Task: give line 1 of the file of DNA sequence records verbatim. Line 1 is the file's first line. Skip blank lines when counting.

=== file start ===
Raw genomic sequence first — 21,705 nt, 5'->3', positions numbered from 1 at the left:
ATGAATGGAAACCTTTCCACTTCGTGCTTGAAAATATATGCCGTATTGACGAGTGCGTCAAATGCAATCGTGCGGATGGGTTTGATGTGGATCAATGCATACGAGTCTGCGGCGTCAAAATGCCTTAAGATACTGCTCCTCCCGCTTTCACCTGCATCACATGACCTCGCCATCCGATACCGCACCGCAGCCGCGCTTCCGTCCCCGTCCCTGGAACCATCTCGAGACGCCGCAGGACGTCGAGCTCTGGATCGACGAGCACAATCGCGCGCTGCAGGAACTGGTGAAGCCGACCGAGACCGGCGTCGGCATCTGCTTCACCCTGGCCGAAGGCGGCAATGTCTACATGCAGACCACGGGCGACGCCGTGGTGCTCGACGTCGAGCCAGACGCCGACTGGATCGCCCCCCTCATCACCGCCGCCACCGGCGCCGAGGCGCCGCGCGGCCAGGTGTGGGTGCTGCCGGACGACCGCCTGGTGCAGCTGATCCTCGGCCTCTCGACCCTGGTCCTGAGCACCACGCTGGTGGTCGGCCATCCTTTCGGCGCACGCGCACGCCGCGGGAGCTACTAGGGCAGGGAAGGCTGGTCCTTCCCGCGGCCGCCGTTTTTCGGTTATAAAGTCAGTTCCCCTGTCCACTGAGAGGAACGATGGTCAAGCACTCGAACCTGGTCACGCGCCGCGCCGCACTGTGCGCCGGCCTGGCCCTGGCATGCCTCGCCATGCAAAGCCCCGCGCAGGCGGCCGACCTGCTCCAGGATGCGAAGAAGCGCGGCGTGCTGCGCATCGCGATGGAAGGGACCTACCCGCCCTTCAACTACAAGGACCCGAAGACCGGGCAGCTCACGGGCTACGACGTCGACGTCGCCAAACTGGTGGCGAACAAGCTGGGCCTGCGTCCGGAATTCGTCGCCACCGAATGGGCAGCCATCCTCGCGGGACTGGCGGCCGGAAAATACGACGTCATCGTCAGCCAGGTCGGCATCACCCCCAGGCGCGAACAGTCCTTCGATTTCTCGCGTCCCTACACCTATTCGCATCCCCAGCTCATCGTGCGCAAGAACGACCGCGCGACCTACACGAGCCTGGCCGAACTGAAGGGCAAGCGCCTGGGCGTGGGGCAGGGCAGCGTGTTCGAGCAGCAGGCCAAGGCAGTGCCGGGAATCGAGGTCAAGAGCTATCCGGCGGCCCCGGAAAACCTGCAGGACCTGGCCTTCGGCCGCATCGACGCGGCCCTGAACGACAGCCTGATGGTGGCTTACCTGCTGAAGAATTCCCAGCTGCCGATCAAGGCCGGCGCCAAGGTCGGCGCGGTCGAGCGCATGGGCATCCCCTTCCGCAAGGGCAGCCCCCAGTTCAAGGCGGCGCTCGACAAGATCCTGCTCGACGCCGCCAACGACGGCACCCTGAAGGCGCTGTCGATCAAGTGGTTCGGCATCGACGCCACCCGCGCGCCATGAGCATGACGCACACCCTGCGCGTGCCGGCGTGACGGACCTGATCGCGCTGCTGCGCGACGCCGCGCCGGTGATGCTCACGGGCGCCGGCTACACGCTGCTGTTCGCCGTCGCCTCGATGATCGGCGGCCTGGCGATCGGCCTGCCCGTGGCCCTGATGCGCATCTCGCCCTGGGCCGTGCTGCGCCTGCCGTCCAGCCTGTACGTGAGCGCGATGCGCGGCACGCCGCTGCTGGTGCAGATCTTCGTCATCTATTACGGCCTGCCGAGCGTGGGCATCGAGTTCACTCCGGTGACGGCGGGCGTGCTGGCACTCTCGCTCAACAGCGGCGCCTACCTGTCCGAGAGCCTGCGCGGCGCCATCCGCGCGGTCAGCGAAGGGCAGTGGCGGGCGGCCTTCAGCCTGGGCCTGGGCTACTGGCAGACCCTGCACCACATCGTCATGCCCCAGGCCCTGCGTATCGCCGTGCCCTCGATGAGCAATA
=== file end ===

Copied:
Raw genomic sequence first — 21,705 nt, 5'->3', positions numbered from 1 at the left: